Battlefield 5's new map is exactly what I want from Battlefield maps

As much as I gripe about it, I'm enjoying Battlefield 5. One thing I especially like is that EA has ditched the season pass model and is releasing new maps for free. Even better, the first big update has dropped what's immediately my favorite BF5 map: Panzerstorm.

I'm annoyed that DICE isn't running any 24/7 Panzerstorm servers (that I can find), as would be customary in many community-run servers when a new map releases. The only way to play it is to find a server that happens to have landed on it, queue up, and hope the match isn't over by the time you join—or just wait for a server to roll around to it. That annoyance aside, Panzerstorm brings me back to the old Battlefield days I was pining for as recently as, oh, yesterday: wide open fields and lots of vehicles.

As opposed to my subject in that article, Devastation, which funnels everyone into a central cathedral, every point on Panzerstorm changed hands over the course of one match, and none felt much more important than the others. Because of that, there were a lot of ways to be helpful: At one point I drove a tank, at another I was top machine gunner on one (they can duck now, thank goodness), later I lugged a machine gun up a church tower (and then someone blew it up), and for a while I found a nice hilltop from which to spot enemies through my scope (known as 'actually being a useful Scout player'). 

I prefer this kind of freeform play over maps that funnel me toward grenade death. I want to look out over the horizon, see three contested points, and then decide (hopefully with my squad) which to go help. Or, play defense and actually be challenged, rather than sit on a point for half the match while the rest of the players fight over a centerpiece.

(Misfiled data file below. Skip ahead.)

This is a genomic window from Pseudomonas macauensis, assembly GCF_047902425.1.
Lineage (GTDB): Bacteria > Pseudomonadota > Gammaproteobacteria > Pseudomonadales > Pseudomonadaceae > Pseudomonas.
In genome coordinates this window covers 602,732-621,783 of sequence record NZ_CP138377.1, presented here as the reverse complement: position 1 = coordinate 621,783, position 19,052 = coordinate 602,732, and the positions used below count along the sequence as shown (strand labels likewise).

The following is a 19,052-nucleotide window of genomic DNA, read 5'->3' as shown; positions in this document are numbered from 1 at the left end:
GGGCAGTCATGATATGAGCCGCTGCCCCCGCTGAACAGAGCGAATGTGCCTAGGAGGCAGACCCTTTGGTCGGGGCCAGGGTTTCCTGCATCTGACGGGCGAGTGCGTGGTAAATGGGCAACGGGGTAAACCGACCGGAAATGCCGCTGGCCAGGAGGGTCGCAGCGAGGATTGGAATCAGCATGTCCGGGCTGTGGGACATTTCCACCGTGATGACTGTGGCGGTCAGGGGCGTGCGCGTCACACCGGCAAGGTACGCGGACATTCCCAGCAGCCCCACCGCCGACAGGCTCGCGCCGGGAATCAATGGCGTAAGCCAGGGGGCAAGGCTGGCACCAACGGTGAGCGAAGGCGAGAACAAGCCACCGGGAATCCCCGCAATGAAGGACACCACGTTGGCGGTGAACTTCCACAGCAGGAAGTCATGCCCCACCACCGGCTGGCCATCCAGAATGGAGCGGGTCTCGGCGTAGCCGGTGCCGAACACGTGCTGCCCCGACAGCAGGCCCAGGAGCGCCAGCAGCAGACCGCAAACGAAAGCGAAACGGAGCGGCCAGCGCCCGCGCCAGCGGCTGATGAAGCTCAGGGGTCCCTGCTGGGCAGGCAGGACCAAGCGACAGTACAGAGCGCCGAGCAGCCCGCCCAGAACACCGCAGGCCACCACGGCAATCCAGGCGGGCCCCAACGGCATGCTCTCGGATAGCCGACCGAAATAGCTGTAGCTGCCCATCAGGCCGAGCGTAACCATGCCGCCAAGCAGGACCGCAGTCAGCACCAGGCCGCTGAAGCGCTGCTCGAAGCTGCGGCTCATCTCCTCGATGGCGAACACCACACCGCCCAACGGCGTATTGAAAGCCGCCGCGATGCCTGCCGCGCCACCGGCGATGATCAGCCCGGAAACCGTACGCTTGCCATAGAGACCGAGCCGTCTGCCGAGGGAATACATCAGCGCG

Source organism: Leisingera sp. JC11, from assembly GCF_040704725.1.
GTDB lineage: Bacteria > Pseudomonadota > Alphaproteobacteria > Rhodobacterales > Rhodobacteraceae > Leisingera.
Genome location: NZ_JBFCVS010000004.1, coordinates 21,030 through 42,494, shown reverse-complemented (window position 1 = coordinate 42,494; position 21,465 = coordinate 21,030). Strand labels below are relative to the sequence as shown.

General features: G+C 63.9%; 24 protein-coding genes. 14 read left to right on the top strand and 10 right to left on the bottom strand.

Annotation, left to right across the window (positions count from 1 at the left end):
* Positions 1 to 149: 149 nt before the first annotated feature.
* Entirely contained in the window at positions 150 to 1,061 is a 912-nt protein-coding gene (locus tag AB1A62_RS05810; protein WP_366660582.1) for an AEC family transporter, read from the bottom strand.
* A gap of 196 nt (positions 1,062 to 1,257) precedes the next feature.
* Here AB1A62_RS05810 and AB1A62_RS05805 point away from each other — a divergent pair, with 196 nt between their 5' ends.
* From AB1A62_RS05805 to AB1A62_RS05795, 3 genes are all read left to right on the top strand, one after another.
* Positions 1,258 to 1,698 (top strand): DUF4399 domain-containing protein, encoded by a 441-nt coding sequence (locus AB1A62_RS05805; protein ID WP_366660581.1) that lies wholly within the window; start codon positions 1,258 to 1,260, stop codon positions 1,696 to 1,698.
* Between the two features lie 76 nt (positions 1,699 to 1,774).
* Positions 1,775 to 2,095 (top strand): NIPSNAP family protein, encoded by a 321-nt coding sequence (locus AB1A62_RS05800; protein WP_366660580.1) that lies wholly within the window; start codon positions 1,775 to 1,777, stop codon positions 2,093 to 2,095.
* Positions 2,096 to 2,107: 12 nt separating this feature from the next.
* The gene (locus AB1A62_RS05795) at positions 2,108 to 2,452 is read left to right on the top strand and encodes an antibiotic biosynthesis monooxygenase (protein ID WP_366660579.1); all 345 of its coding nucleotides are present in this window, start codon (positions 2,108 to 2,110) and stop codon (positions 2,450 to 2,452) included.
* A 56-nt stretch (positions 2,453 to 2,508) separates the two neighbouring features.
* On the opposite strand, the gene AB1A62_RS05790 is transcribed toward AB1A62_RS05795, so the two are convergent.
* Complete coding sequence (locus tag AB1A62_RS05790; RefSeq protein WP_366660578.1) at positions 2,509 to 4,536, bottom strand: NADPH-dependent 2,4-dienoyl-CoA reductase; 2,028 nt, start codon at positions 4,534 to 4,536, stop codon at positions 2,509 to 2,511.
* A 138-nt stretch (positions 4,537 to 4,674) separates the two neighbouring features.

To me, the less 'designed' a Battlefield map feels, the better it is (though I know the same level of design work goes into a map regardless of how it feels). I like them when they're like Tribes maps: lots of space to get lost in and not very many buildings. 

Spacious maps generate a more convincing fantasy. I like playing Support, but I feel silly (that is, sillier than I already do for playing my war fantasy nonsense) sprinting around city streets with a machine gun, jumping around in buildings and on trains. On Panzerstorm, I can properly get setup behind some sandbags, and play the role more like I think it ought to be, covering big swaths of hillside with suppressing fire. 

There's more character to each life, too. Contesting indestructible landmarks with clear lanes and flanks feels like 'playing an FPS,' whereas Panzerstorm is more warlike and less predictable, with fewer repeated moments and no long sequences where everyone's throwing their bodies down the same chokepoints. I like that a little church can briefly become a hotspot before being blown up, never to be revisited. 

I want more battlefields like Panzerstorm, and not more battletrainstations and battlealleys. (Oh, and 24/7 servers for each map. The lack of community server rentals right now really sucks.)

There's a lot more than Panzerstorm in Battlefield 5's Overture Update—it adds a new singleplayer War Story and a bunch of balance changes, too—and you can read the full update notes here. It's a big one, so expect a somewhat lengthy download. Worth it for the tanks, though.

Tyler Wilde
Executive Editor

Tyler grew up in Silicon Valley during the '80s and '90s, playing games like Zork and Arkanoid on early PCs. He was later captivated by Myst, SimCity, Civilization, Command & Conquer, all the shooters they call "boomer shooters" now, and PS1 classic Bushido Blade (that's right: he had Bleem!). Tyler joined PC Gamer in 2011, and today he's focused on the site's news coverage. His hobbies include amateur boxing and adding to his 1,200-plus hours in Rocket League.